Alan Turing, the gifted mathematician and logician, is the subject of a new play at the Apollo Theatre entitled ‘Breaking the Code’, which opens on 4th February.
Turing is justly famous for the work he undertook at Bletchley Park during World War II, where his team succeeded in cracking the Enigma Code developed by the Nazis. As a result, for a period of time, the allied forces had the huge advantage of gaining access to the enemy’s secret messages.
While it may be slightly overstating the case to say Turing single-handedly won the war – though it has been said – his genius certainly made a vital contribution to the allied victory.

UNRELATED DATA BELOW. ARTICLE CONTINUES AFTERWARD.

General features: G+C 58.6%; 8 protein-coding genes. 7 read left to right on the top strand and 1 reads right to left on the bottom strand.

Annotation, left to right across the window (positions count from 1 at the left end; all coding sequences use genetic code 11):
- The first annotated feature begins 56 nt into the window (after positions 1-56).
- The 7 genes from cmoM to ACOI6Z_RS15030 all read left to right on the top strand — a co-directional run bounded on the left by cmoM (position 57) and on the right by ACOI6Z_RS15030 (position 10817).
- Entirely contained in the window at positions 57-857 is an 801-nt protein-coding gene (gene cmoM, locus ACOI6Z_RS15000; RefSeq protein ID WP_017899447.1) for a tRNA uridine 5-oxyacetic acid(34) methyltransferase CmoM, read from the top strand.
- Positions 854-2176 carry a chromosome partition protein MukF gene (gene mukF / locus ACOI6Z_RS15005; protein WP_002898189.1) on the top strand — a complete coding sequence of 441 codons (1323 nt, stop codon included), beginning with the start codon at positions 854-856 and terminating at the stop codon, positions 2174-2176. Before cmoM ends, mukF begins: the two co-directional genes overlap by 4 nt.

Yet far from being celebrated and showered with honours, Alan Turing died alone and vilified, because he broke another code by being gay at a time when homosexuality was not just seen as immoral but was illegal. Persecuted and prosecuted, Turing was forced to undergo horrific and humiliating ‘treatments’ until he eventually died from poisoning.
Breaking the Code tells his triumphant, traumatic and ultimately tragic story. It runs at the Apollo from 4th to 12th February (not Sunday or Monday) at 19:30. Tickets are available from the website at https://www.apollo-theatre.org.uk/breaking-the-code/ or by calling the Box Office on 01983 210010.
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